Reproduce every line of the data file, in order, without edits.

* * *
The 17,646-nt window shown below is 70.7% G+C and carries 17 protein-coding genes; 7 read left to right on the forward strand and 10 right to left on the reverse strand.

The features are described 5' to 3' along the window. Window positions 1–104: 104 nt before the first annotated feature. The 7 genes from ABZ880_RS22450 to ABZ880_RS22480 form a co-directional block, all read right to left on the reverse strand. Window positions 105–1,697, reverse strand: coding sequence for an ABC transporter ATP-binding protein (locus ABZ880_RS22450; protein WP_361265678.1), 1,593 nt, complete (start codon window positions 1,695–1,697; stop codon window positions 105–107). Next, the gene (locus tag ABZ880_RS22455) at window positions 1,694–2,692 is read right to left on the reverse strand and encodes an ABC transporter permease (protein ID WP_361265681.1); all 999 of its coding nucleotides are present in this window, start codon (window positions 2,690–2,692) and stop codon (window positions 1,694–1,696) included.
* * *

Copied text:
The 17,646-nt window shown below is 70.7% G+C and carries 17 protein-coding genes; 7 read left to right on the forward strand and 10 right to left on the reverse strand.

The features are described 5' to 3' along the window. Window positions 1–104: 104 nt before the first annotated feature. The 7 genes from ABZ880_RS22450 to ABZ880_RS22480 form a co-directional block, all read right to left on the reverse strand. Window positions 105–1,697, reverse strand: coding sequence for an ABC transporter ATP-binding protein (locus ABZ880_RS22450; protein WP_361265678.1), 1,593 nt, complete (start codon window positions 1,695–1,697; stop codon window positions 105–107). Next, the gene (locus tag ABZ880_RS22455) at window positions 1,694–2,692 is read right to left on the reverse strand and encodes an ABC transporter permease (protein ID WP_361265681.1); all 999 of its coding nucleotides are present in this window, start codon (window positions 2,690–2,692) and stop codon (window positions 1,694–1,696) included.